Direct lumpsomes to reduce principle: target 3-5m within 12 months

Adv:
Nyumba ya kuishi (decent, great environment from Ngumo!!! ach ach)
Build equity for future projects - through equity release

Disadv: obvious - high interest

2. Build a 12 unit block of apartments in Kisii. Ready market
Estimated income 300k (worst case scenario)
Budget 30 mirrion.
Since 3 m is available, means the rest would have to come from financing...

Adv:
Can start ground floor and ???? possibly start earning 75k with initial amount. will have to top up
Great foundation for future projects

Disadv: - kuendelea kuishi ngumo (apology to those who have aspired to Ngumo - where I stay is not very nice... but thats not the discussion)

Option 1 is "25 years a slave".

If you read Robert Kiyosaki's books you will see a common phrase in all of them, Seeing your home as an asset is one of the most common blunders that people make. We always aim at acquiring assets and reducing liabilities, but you should ask yourself whether taking a mortgage would do so.


Mortgage is for salaried guys who only think of short term gains and dont like investing and instead spend all the salary on paying bills and loans.
IMITATION IS LIMITATION
knight026
#24 Posted : Wednesday, May 07, 2014 12:09:36 PM
Rank: New-farer


Joined: 1/3/2014
Posts: 32
Pardon me, but are the numbers realistic for Kenya? Ksh 1 to grow to Ksh 6,859 in 20 years? Maybe you can give exact figures for NSE between 1993-2013, what has been the average rate of return? Then use the number.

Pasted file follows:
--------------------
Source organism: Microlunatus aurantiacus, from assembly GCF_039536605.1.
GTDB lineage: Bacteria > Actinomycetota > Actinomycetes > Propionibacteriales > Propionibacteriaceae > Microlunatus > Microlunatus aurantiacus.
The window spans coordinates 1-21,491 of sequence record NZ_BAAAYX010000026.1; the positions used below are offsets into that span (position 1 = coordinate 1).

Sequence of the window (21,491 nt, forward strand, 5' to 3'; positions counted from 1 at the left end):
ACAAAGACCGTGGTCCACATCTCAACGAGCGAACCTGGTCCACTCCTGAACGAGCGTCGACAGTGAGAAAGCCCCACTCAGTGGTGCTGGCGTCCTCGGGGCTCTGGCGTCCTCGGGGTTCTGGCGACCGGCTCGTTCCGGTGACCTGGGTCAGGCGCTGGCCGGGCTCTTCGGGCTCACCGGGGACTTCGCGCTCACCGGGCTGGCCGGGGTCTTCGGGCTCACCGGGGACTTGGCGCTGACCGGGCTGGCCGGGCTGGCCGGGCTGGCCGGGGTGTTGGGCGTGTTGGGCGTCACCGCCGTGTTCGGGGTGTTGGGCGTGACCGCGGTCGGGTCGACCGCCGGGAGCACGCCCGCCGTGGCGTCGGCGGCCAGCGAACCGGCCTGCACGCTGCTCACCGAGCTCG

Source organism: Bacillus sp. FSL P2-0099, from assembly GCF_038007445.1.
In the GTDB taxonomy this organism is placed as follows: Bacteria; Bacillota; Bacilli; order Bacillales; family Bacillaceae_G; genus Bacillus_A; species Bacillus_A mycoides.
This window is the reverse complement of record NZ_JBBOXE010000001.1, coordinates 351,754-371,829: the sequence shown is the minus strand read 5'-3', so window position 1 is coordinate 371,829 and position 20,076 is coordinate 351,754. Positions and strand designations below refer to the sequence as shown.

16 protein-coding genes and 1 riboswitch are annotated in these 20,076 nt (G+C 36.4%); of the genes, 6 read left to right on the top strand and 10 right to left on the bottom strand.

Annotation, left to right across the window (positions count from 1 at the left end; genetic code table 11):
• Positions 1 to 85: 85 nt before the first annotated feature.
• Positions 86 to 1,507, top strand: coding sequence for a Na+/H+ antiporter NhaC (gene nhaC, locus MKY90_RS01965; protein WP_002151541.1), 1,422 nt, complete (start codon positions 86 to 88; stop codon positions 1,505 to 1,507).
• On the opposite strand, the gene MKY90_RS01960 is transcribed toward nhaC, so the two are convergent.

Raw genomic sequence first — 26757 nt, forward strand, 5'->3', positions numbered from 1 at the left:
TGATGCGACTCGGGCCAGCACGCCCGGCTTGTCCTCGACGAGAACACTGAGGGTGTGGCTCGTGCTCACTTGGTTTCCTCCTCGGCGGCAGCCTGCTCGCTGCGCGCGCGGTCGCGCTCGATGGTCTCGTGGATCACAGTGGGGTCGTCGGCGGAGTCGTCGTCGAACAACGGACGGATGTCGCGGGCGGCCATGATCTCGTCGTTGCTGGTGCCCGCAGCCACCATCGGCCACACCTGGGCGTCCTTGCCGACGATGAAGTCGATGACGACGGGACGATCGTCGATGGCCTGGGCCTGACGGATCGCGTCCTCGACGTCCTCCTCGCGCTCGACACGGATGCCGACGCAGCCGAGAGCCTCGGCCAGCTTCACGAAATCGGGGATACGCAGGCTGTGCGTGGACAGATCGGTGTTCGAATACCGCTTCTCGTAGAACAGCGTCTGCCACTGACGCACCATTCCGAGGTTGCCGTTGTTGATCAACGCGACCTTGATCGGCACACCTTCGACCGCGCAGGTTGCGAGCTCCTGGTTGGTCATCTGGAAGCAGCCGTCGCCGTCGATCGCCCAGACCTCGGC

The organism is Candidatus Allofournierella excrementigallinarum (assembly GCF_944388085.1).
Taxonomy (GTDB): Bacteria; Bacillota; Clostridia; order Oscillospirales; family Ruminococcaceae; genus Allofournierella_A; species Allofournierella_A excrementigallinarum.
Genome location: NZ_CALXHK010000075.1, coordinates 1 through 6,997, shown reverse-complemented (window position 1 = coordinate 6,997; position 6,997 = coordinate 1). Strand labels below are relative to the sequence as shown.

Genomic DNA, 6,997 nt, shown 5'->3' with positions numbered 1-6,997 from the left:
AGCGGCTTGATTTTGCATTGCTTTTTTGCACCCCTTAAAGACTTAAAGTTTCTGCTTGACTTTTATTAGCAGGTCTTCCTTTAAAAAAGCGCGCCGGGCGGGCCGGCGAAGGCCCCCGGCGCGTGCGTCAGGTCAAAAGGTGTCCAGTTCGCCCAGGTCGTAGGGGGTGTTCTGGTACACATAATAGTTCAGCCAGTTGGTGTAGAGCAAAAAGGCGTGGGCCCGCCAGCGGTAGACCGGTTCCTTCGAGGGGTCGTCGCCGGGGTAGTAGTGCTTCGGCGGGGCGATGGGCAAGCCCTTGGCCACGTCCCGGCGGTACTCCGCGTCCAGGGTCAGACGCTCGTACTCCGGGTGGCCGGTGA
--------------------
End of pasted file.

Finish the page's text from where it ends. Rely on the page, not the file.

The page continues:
knight026
#25 Posted : Wednesday, May 07, 2014 12:16:33 PM
Rank: New-farer


Joined: 1/3/2014
Posts: 32
Top yielding investments 2013-

Nse-16%
Govt Securities-8.2%
Fixed deposit-6.6%
Real estate-6%
kiwaru
#26 Posted : Wednesday, May 07, 2014 12:28:12 PM
Rank: Member


Joined: 8/5/2011
Posts: 125
I met a guy who told me that he bought half an acre in Kile at 1m in 1981.

Recently it was valued at 100m
kiwaru
#27 Posted : Wednesday, May 07, 2014 12:33:18 PM
Rank: Member


Joined: 8/5/2011
Posts: 125
d'oh! I met a guy who told me that he bought half an acre in Kile at 1m in 1981.

Recently it was valued at 100m

#dothemath
MaichBlack
#28 Posted : Wednesday, May 07, 2014 12:35:58 PM
Rank: Elder


Joined: 7/22/2009
Posts: 7,341
knight026 wrote:
Pardon me, but are the numbers realistic for Kenya? Ksh 1 to grow to Ksh 6,859 in 20 years? Maybe you can give exact figures for NSE between 1993-2013, what has been the average rate of return? Then use the number.

Hell yeah! See post# 9 and post# 14.

As a matter of fact, wazuans like @stocksmaster will tell you I am being extremely conservative! Visit the links provided in post# 9.